2nd International

 
Conference of Asian Special Libraries
 Feb 10-12, 2011

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  Sightseeing

Tokyo is Japan's capital and the country's largest city. Tokyo is also one of Japan's 47 prefectures, but is called a metropolis (to) rather than a prefecture (ken). The metropolis of Tokyo consists of 23 city wards (ku), 26 cities, 5 towns and 8 villages, including the Izu and Ogasawara Islands, several small Pacific Islands in the south of Japan's main island Honshu. The 23 city wards (ku) are the center of Tokyo and make up about one third of the metropolis' area, while housing roughly eight of Tokyo's approximately twelve million residents
Places of Interest

Akihabara

Akihabara (short: Akiba) is a district in central Tokyo, famous for its many electronics shops. In recent years, it has also gained fame as a center of the gaming, manga and animation culture. A major redevelopment of Akihabara Station and surroundings is nearing its completion, giving Akihabara a new face. Hundreds of electronics shops of various sizes can be found around Akihabara Station and along Chuo Dori (Chuo Avenue). They offer everything from the newest computers, cameras, televisions, mobile phones and home appliances to second-hand goods and electronic junk. A few major stores, such as Ishimaru Denki, Sofmap and Laox operate multiple branch stores mainly along the main roads, while many smaller shops can be found in the narrow side streets

Koishikawa Korakuen


Koishikawa Korakuen is one of Tokyo's oldest and most beautiful Japanese landscape gardens. It was built by close relatives of the Tokugawa Shogun in the early Edo Period. Like most traditional Japanese gardens, Koishikawa Korakuen attempts to reproduce famous landscapes from China and Japan in miniature, using a pond, stones, plants and a man made hill. Koishikawa Korakuen is attractive during all seasons of the year, but particularly so in the second half of November, when the fall colors appear, during the plum festival in late February and when the beautiful weeping cherry tree near the garden's entrance is in full bloom


Hama Rikyu


Hama Rikyu, the garden of a feudal lord's residence during the Edo Period, is one of Tokyo's most attractive landscape gardens. It is located alongside Tokyo Bay, next to the futuristic Shiodome district. Seawater ponds, which change water level with the tides, former duck hunting grounds, forested areas and a teahouse are some of the park's attractions. Furthermore, the contrast between the traditional gardens with Shiodome's skyscrapers in the background is spectacular Tokyo Imperial Palace The current Imperial Palace (Kokyo) is located on the former site of Edo Castle, a large park area surrounded by moats and massive stone walls in the center of Tokyo, a short walk from Tokyo Station. It is the residence of Japan's Imperial Family. Edo Castle used to be the seat of the Tokugawa shogun who ruled Japan from 1603 until 1867. In 1868, the shogunate was overthrown, and the country's capital and Imperial Residence were moved from Kyoto to Tokyo. In 1888 construction of a new Imperial Palace was completed. The palace was once destroyed during World War Two, and rebuilt in the same style, afterwards. From Kokyo Gaien, the large plaza in front of the Imperial Palace, visitors can view the Nijubashi, two bridges that form an entrance to the inner palace grounds. The stone bridge in front is called Meganebashi (Eyeglass Bridge) for its looks. The bridge in the back was formerly a wooden bridge with two levels, from which the name Nijubashi (Double Bridge) is derived.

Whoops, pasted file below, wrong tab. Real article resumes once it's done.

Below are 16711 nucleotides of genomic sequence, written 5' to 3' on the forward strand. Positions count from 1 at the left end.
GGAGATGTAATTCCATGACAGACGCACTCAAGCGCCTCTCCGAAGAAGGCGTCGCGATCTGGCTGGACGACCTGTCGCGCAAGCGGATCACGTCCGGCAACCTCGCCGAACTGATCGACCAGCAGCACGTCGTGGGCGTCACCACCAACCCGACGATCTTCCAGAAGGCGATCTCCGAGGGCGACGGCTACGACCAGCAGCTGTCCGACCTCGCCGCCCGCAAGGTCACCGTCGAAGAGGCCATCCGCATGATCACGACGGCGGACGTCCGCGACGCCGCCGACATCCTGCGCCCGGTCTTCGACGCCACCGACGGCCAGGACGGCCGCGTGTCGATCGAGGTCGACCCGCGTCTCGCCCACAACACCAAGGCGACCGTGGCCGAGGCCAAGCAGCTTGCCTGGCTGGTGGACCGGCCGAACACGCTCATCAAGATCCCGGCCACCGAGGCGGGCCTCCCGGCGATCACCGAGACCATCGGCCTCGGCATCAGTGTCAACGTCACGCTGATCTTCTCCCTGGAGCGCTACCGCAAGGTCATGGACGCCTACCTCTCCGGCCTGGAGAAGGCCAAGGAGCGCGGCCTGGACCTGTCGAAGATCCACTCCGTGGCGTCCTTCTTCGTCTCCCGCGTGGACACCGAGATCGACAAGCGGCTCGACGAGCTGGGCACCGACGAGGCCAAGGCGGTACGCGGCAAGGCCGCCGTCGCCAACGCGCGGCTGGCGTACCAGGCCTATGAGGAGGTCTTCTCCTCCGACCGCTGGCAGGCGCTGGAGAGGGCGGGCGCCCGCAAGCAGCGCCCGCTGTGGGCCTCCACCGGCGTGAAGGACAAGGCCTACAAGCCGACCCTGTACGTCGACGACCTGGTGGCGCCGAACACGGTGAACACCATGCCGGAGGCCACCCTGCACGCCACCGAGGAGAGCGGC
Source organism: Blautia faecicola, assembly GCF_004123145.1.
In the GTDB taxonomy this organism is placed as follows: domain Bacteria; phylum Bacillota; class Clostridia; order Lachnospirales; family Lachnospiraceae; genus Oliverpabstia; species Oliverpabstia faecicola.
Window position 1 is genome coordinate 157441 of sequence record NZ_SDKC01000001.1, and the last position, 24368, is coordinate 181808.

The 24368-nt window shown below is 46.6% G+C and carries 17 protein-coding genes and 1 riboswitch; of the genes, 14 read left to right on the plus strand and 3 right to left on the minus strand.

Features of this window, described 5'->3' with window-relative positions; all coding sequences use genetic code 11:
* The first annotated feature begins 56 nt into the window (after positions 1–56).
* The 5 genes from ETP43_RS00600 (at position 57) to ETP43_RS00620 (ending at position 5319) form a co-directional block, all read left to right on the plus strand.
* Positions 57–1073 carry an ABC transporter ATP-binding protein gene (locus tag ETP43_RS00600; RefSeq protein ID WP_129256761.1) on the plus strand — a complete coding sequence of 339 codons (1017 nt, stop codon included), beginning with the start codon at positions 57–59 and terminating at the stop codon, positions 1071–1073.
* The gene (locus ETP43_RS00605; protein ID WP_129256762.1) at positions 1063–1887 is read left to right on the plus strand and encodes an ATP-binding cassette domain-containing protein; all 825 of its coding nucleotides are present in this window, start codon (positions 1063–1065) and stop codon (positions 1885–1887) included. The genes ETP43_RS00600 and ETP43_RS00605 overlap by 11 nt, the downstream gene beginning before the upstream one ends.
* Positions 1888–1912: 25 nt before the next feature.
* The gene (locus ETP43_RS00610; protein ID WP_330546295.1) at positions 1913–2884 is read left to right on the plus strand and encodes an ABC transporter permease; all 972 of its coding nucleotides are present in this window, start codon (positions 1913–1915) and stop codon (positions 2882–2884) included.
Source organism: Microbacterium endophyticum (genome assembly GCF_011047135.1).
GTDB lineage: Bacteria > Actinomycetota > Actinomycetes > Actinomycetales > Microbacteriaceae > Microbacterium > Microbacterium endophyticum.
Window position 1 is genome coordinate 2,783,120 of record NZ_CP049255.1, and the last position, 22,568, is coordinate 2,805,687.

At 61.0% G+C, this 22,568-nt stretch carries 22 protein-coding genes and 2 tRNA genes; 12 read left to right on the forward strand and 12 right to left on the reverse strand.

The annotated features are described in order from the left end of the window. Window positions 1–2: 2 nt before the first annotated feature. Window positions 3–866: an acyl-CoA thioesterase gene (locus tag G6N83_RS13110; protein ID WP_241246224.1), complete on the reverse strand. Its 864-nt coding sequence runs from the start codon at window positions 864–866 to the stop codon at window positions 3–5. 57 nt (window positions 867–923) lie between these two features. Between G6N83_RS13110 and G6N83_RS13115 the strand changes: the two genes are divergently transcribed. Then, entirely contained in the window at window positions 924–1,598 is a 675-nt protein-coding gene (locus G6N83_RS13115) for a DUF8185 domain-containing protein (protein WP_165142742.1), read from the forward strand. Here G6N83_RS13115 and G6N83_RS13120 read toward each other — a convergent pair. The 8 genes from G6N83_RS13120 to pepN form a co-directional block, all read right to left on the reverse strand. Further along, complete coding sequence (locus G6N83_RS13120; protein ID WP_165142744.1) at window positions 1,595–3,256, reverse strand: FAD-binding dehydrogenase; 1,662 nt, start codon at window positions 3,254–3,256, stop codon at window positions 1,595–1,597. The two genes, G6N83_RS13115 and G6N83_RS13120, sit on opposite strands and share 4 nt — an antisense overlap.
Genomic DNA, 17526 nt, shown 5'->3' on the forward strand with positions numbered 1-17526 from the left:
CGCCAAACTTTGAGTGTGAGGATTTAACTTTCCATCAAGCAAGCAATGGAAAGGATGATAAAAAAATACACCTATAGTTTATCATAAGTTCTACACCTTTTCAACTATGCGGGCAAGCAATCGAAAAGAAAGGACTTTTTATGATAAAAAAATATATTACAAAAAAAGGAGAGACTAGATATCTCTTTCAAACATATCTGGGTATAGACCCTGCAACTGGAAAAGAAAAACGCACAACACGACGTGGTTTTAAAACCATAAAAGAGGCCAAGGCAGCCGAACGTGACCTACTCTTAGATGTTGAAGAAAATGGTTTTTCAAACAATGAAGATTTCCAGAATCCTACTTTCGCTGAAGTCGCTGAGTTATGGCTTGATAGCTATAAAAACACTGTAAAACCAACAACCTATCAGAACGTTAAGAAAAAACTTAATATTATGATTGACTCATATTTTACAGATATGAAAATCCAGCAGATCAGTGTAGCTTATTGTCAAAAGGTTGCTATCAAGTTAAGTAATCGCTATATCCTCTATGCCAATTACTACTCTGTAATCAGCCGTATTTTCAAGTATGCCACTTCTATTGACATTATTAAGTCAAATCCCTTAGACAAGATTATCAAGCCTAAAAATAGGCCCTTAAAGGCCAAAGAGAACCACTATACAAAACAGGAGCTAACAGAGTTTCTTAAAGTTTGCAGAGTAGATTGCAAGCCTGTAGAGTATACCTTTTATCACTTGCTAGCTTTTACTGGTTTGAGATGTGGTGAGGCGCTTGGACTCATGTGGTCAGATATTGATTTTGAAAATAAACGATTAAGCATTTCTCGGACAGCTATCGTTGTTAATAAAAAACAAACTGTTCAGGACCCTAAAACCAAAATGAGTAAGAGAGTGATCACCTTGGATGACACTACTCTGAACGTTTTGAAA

Imperial Palace East Gardens


The Imperial Palace East Gardens (Kokyo Higashi Gyoen) are a part of the inner palace area and are open to the public. The East Gardens are the former site of Edo Castle's innermost circles of defense, the honmaru ("main circle") and ninomaru ("secondary circle"). None of the main buildings remain today, but the moats, walls, entrance gates and several guardhouses still exist. Edo Castle was the residence of the Tokugawa shogun who ruled Japan from 1603 to 1867. Emperor Meiji also resided there from 1868 to 1888 before moving to the newly constructed Imperial Palace.


Ginza


The Ginza is Tokyo's most famous upmarket shopping, dining and entertainment district, featuring numerous department stores, boutiques, art galleries, restaurants, night clubs and cafes. One square meter of land in the district's center is worth more than ten million yen (more than 100,000 US dollars), making it one of the most expensive real estate in Japan. It is where you can find the infamous $10 cups of coffee and where virtually every leading brand name in fashion and cosmetics has a presence. From 1612 to 1800, today's Ginza district was the site of a silver coin mint (Japanese: ginza), after which the district was eventually named. The Ginza evolved as an upmarket shopping district following the 1923 Great Kanto Earthquake. A visit to the Ginza is most pleasant on a weekend afternoon, when the central Chuo Dori gets closed to traffic and become a large pedestrian zone. The closure takes place from 14:00 to 17:00 on Saturdays and from 12:00 to 17:00 on Sundays (until 18:00 from April through September). 

 

 

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